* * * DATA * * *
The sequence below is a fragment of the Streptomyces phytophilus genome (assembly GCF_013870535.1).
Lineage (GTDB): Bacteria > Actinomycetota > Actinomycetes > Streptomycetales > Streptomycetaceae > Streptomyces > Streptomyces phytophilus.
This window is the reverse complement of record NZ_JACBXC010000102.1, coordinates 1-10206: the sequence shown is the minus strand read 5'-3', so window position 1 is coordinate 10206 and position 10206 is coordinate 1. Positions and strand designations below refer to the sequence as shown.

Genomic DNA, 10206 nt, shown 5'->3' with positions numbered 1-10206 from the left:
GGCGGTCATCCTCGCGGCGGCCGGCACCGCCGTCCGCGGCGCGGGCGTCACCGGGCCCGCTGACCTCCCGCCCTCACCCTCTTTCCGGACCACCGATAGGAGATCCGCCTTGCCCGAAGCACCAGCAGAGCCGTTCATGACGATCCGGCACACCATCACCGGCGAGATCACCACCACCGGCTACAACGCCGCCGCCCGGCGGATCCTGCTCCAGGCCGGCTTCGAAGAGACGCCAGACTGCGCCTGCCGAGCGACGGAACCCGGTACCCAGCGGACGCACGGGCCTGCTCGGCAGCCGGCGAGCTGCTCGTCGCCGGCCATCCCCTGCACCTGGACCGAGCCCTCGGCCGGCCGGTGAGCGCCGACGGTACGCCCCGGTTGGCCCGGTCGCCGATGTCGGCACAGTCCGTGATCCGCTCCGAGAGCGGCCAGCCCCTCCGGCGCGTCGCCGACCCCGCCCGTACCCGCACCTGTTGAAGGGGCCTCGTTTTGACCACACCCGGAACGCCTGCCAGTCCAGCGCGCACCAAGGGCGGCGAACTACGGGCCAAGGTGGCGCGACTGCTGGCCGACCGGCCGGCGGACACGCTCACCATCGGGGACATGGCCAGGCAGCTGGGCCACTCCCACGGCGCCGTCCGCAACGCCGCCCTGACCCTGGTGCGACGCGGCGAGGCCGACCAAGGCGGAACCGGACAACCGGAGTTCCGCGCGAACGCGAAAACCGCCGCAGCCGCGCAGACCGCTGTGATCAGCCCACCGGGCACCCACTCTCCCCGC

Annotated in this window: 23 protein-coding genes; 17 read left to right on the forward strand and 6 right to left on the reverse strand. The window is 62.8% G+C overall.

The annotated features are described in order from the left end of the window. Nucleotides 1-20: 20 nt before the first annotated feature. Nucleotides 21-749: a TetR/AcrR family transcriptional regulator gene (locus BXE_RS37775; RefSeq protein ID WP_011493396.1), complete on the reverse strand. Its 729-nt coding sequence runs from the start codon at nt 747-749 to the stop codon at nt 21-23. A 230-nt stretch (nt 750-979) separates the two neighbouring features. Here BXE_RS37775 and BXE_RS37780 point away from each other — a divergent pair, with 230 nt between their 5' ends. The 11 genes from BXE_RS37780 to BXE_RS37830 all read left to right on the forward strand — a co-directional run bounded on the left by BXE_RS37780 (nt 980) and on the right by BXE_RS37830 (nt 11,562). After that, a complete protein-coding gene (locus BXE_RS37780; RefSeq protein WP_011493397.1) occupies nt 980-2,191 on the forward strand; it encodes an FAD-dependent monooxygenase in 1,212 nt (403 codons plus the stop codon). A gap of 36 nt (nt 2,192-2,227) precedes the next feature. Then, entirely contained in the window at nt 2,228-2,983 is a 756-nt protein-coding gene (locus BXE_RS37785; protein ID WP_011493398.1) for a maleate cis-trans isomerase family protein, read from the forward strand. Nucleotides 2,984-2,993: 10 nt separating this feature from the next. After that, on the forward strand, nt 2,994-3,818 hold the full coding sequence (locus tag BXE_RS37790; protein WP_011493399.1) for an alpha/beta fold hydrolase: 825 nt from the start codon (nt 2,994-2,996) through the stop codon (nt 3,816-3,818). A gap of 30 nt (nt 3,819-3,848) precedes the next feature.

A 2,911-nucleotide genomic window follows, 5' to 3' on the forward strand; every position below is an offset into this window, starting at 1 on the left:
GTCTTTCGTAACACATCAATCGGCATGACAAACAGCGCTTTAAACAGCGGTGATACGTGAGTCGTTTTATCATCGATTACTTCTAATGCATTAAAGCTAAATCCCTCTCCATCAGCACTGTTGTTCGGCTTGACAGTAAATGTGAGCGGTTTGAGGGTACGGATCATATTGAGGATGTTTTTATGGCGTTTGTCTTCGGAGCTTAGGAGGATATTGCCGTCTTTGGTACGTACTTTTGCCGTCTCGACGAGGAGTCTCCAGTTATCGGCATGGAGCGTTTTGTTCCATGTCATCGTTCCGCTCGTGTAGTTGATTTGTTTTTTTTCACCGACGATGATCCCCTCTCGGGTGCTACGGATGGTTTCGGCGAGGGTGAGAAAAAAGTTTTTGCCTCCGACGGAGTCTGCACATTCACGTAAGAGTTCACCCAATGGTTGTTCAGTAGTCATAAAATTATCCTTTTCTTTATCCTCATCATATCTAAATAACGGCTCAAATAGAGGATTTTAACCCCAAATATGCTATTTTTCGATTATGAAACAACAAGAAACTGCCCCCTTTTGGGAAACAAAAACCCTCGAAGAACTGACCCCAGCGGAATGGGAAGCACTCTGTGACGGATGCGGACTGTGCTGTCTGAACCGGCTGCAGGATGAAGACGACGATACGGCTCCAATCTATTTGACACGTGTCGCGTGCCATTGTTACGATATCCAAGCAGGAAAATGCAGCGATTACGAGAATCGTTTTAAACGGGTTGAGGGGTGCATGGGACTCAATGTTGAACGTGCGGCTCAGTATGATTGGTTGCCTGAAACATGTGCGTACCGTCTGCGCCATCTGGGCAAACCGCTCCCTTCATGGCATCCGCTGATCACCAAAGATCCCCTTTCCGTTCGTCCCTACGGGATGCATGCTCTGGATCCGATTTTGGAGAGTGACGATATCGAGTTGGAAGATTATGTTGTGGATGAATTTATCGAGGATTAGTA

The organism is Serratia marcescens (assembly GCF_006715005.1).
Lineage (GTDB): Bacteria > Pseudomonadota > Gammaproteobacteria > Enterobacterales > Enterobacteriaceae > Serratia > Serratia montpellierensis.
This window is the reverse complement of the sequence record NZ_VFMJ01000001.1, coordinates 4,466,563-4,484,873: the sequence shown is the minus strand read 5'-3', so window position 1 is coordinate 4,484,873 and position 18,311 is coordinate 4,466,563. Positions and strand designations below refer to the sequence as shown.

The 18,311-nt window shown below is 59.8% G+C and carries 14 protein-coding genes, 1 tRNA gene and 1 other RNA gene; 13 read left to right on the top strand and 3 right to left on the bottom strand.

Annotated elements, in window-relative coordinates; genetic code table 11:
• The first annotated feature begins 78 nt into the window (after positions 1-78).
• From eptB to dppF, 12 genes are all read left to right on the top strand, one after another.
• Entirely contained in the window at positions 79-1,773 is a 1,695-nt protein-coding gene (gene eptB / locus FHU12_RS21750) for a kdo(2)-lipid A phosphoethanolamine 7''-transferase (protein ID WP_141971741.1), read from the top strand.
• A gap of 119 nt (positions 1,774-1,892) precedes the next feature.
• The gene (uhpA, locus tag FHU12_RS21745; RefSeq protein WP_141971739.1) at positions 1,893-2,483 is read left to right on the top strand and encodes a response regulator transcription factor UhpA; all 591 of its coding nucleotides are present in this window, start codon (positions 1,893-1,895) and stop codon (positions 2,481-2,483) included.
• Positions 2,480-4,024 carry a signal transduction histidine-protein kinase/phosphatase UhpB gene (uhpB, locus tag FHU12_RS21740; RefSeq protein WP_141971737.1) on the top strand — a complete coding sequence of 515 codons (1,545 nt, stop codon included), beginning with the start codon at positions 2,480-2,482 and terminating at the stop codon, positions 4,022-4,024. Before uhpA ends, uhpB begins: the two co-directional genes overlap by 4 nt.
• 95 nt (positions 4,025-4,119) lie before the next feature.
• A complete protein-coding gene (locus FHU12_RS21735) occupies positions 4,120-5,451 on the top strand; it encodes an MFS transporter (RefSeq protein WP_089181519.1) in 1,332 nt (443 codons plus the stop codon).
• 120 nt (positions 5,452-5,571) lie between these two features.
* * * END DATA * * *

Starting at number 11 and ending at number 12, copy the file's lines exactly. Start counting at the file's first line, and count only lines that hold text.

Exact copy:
Lineage (GTDB): Bacteria > Pseudomonadota > Gammaproteobacteria > Enterobacterales > Enterobacteriaceae > Serratia > Serratia montpellierensis.
This window is the reverse complement of the sequence record NZ_VFMJ01000001.1, coordinates 4,466,563-4,484,873: the sequence shown is the minus strand read 5'-3', so window position 1 is coordinate 4,484,873 and position 18,311 is coordinate 4,466,563. Positions and strand designations below refer to the sequence as shown.